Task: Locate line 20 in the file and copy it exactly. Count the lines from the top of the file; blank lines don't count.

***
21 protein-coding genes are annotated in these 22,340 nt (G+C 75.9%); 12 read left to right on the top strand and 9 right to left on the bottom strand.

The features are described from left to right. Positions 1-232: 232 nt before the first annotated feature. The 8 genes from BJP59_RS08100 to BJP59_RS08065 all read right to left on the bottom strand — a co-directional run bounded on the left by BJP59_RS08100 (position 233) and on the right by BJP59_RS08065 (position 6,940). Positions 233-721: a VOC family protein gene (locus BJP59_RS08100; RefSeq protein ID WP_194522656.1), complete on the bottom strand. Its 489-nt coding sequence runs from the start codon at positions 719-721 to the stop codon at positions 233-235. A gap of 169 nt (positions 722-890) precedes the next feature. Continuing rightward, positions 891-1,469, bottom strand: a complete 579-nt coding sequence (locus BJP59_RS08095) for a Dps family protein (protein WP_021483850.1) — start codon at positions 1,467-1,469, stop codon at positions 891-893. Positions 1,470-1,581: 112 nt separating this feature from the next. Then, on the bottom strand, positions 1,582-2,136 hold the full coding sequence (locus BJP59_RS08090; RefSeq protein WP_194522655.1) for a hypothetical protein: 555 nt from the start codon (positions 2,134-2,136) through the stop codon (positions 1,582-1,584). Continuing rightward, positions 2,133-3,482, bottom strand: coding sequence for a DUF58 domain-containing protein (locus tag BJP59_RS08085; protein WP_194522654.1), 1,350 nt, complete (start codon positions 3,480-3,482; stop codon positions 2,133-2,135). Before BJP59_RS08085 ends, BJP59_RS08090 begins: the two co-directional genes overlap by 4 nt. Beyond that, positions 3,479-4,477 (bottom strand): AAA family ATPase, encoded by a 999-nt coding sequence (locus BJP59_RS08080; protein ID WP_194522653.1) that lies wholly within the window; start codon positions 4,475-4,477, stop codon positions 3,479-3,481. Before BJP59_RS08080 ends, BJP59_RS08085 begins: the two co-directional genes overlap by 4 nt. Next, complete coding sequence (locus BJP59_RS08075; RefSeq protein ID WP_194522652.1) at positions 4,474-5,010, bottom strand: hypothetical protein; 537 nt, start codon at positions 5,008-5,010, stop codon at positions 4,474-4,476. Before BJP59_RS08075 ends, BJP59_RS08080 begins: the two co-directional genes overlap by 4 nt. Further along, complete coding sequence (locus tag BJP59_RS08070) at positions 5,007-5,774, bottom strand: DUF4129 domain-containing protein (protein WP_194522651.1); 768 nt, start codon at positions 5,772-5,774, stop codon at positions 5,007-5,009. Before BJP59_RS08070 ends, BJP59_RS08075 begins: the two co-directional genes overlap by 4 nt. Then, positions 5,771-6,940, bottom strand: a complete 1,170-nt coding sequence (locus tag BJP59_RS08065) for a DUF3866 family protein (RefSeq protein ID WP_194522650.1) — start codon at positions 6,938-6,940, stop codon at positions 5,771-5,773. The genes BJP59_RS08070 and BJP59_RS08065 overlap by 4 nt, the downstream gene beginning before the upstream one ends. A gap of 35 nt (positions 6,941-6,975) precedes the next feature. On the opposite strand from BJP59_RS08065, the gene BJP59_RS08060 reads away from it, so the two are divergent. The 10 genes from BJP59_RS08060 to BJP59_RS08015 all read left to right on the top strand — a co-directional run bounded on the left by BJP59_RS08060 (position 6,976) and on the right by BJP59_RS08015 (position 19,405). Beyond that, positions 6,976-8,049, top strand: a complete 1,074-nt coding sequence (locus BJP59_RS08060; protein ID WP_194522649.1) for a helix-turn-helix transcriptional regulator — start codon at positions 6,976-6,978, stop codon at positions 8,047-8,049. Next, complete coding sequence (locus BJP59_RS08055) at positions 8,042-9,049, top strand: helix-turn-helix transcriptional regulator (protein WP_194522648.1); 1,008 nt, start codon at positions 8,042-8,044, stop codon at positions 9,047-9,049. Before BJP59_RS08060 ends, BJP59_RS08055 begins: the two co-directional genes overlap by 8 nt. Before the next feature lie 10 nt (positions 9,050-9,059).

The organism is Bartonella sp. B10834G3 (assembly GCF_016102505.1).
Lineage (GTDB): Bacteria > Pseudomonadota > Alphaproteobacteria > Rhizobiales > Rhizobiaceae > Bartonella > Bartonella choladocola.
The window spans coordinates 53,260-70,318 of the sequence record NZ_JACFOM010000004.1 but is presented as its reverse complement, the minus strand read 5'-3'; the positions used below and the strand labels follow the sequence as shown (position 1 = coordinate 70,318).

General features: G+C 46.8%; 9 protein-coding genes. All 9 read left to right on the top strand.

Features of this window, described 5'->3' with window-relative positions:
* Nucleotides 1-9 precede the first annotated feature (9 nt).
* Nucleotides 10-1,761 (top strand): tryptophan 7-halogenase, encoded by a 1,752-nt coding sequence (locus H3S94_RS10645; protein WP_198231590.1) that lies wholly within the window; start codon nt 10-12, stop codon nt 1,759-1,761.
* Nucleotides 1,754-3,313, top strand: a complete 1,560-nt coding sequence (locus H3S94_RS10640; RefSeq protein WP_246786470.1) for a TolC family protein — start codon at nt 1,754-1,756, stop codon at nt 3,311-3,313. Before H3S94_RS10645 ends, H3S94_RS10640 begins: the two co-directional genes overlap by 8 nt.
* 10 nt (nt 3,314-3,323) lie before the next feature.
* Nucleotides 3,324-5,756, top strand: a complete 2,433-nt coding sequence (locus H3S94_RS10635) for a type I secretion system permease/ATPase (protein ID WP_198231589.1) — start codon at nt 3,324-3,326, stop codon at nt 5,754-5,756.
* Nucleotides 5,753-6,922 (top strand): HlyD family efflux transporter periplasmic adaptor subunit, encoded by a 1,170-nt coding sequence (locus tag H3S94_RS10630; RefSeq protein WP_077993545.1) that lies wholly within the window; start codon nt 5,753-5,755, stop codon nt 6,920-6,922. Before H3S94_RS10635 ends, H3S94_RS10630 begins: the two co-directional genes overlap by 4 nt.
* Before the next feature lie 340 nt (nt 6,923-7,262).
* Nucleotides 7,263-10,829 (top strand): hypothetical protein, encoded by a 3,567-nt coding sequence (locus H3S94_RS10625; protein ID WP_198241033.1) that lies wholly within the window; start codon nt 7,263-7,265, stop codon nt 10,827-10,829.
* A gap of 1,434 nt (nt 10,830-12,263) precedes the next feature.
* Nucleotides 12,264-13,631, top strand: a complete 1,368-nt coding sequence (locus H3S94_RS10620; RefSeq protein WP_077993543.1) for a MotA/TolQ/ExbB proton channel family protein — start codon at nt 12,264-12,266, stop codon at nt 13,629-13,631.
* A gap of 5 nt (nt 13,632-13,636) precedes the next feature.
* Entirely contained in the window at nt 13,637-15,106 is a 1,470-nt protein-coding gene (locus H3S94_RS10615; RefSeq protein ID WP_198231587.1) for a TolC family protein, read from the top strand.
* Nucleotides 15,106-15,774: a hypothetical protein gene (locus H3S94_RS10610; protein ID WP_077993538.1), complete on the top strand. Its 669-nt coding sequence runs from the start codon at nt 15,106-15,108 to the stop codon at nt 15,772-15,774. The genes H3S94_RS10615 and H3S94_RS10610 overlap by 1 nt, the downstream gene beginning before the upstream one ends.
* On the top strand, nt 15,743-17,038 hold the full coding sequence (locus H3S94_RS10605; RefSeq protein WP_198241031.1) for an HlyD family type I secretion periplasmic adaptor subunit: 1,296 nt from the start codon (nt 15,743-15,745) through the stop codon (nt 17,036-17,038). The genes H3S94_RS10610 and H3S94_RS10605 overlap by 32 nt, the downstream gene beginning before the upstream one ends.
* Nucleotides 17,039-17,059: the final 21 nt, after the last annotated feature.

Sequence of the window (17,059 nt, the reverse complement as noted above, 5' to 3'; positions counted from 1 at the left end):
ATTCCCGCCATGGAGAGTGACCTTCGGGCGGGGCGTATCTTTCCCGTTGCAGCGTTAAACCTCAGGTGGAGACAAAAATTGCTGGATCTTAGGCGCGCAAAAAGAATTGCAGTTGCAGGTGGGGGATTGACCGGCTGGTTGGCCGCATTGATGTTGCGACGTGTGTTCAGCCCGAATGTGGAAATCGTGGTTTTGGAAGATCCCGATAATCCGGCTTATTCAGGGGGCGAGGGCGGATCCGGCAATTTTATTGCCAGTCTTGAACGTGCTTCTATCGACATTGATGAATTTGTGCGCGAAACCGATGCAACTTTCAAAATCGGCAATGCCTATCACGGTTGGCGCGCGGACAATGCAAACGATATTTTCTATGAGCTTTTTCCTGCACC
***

* Nucleotides 15,106-15,774: a hypothetical protein gene (locus H3S94_RS10610; protein ID WP_077993538.1), complete on the top strand. Its 669-nt coding sequence runs from the start codon at nt 15,106-15,108 to the stop codon at nt 15,772-15,774. The genes H3S94_RS10615 and H3S94_RS10610 overlap by 1 nt, the downstream gene beginning before the upstream one ends.